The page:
Chistaya Liniya / Чистая Линия

Published: August 14, 2017

Chistaya Liniya (Чистая Линия; translates as “Pure Line”) is a Russian ice cream brand known for its quality and fresh ingredients – natural milk and cream without chemical additives, flavor enhancers, or GMOs. The factory, established by a family of Armenians in Moscow in 2001, originally produced a salty fermented dairy drink called Tan (Тан), which is popular in Central Asia and the Caucasus. Tan production produces excess cream. Seeking a way to use this excess for profit, after some trial and error, Chistaya Liniya Ice Cream was born! The factory now produces more than 100 items, including sour cream, cottage cheese, sorbet and, of course, ice cream.

Chistaya Liniya purchases its milk from nearby suburban farms to help maintain freshness and keep an eye on quality. Their cows are antibiotic-free, lead active lifestyles, and are provided balanced diet. The milk arrives to the factory in milk tankers (equipped with a mini-laboratory for initial quality control) within a few hours of milking. Chistaya Liniya pasteurizes and processes the milk after confirming its quality, freezes the cream, and packs each unit by hand. After packing, the ice cream is sent to the cooling chamber, and the ice cream is shipped within 40 minutes of freezing. In all, processing takes approximately three days before the product is on its way to store shelves.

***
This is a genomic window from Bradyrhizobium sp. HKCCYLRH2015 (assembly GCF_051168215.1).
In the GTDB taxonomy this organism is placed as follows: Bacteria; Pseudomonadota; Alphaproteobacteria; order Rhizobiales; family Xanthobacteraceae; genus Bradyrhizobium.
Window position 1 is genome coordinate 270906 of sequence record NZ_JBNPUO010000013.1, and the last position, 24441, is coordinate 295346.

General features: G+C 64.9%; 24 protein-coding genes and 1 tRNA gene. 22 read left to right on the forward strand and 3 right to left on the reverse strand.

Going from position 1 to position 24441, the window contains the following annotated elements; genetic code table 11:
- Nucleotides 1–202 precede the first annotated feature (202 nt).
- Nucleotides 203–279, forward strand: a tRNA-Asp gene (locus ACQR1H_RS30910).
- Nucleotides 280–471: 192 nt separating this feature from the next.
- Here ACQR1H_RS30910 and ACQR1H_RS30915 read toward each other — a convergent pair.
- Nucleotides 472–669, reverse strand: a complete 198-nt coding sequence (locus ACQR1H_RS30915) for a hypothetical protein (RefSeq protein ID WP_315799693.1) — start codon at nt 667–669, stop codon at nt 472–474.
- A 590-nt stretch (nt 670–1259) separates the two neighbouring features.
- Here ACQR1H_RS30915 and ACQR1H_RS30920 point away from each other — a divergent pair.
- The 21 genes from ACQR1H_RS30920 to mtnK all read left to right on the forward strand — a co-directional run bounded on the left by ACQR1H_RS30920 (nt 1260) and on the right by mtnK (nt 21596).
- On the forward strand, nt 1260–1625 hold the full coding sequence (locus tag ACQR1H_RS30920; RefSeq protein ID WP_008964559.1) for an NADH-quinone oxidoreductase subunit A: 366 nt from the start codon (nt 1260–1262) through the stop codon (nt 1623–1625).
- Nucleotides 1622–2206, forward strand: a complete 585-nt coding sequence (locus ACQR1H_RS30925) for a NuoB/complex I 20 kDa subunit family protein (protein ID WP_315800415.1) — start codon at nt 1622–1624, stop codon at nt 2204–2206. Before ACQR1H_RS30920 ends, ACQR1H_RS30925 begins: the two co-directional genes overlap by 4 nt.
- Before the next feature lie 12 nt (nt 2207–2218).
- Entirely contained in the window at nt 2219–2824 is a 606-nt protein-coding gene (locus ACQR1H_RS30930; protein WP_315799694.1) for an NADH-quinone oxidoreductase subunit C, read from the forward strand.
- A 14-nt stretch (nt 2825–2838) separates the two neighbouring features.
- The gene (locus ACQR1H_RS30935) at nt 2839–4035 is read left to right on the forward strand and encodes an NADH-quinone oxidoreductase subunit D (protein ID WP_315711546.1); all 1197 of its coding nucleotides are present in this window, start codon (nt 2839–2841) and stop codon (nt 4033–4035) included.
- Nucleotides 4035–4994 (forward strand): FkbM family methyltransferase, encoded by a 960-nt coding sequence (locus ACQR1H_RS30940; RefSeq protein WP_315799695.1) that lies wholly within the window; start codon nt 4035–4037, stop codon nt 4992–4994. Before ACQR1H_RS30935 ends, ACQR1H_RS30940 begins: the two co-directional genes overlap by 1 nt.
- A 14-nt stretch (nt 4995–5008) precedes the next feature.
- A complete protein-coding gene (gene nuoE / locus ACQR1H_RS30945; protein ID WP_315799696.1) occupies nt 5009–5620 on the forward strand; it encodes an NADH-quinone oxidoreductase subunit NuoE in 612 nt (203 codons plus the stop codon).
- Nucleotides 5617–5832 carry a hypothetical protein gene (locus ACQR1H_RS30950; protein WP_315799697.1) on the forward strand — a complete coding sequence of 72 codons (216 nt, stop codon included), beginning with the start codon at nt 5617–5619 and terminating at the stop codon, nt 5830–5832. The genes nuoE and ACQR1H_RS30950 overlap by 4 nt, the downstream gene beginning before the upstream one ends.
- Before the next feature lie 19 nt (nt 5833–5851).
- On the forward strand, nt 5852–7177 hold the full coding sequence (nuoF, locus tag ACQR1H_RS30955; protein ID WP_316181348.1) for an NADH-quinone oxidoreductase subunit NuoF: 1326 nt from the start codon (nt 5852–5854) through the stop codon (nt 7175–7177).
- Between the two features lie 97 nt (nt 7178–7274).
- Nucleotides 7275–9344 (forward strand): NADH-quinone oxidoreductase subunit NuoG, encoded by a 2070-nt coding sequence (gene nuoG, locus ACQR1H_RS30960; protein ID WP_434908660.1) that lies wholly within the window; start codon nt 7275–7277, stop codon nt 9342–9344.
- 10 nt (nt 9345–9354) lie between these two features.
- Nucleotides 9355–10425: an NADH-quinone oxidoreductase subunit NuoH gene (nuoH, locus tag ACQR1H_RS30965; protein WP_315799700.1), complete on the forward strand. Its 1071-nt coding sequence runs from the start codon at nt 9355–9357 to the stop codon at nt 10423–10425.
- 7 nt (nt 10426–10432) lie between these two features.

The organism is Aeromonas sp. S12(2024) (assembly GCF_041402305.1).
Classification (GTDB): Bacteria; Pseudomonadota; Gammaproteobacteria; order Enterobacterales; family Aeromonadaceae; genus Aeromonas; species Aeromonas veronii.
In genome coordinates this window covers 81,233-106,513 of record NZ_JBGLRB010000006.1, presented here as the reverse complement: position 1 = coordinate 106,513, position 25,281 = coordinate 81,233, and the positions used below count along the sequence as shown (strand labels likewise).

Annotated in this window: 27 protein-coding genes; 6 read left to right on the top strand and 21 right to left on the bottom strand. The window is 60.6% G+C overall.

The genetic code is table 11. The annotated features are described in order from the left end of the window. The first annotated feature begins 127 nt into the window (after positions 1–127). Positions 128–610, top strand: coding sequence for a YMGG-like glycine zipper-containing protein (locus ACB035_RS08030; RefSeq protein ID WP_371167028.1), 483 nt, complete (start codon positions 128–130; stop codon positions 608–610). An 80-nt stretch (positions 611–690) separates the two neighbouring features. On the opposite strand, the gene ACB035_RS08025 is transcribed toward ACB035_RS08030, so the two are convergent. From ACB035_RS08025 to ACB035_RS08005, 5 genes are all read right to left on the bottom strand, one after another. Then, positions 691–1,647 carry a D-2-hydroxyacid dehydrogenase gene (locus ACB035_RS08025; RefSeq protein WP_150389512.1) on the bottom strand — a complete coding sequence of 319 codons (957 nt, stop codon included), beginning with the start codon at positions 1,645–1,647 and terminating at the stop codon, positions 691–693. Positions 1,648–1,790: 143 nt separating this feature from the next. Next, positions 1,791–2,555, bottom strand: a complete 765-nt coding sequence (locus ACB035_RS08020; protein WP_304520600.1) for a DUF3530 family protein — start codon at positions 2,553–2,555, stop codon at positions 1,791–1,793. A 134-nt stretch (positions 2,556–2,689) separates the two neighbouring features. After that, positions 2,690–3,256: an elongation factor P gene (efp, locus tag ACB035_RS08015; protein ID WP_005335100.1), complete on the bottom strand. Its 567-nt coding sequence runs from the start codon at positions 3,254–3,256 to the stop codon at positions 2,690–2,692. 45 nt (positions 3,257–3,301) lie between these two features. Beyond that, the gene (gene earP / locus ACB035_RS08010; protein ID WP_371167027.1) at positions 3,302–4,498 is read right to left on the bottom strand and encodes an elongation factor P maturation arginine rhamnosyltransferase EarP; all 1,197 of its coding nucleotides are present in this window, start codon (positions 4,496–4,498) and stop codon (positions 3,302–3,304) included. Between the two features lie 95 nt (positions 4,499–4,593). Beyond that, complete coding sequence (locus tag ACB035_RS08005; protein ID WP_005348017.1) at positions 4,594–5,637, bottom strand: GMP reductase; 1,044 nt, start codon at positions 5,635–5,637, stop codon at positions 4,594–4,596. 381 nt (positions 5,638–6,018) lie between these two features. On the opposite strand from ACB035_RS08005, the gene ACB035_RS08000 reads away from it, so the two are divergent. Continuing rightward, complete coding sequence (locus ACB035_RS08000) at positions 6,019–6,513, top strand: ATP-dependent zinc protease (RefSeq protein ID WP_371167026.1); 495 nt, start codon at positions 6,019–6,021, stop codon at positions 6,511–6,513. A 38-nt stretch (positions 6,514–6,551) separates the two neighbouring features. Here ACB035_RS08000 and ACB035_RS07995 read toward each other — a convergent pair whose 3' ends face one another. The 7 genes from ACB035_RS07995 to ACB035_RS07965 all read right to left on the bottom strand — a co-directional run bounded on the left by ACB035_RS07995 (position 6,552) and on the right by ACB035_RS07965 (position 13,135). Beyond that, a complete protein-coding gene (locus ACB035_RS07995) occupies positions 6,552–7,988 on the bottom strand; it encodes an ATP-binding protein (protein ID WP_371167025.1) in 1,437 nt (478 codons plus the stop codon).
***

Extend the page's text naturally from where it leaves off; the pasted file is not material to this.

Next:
The first ice cream produced at Chistaya Liniya was the Eskimo (Эскимо), a chocolate-dipped vanilla ice cream popsicle that has been extremely popular since Soviet times. 

The factory is located just 5 kilometers from Moscow on the Dmitrov Highway and offers private tours (with lots of samples!) for groups of 15 to 49 people.


A Chistaya Liniya ad featuring Винни Пух (Soviet analogue of Winnie-the-Pooh):


A sneak peek inside the factory:

About the author

Katheryn Weaver

Katheryn Weaver is a student of rhetoric and history at the University of Texas, Austin. Her primary areas of investigation include revolution and the rhetorical justification of violence against individuals, state, and society. She is currently studying Russian as a Second Language with SRAS's Home and Abroad Scholarship.

Program attended: Home and Abroad Scholar

View all posts by: Katheryn Weaver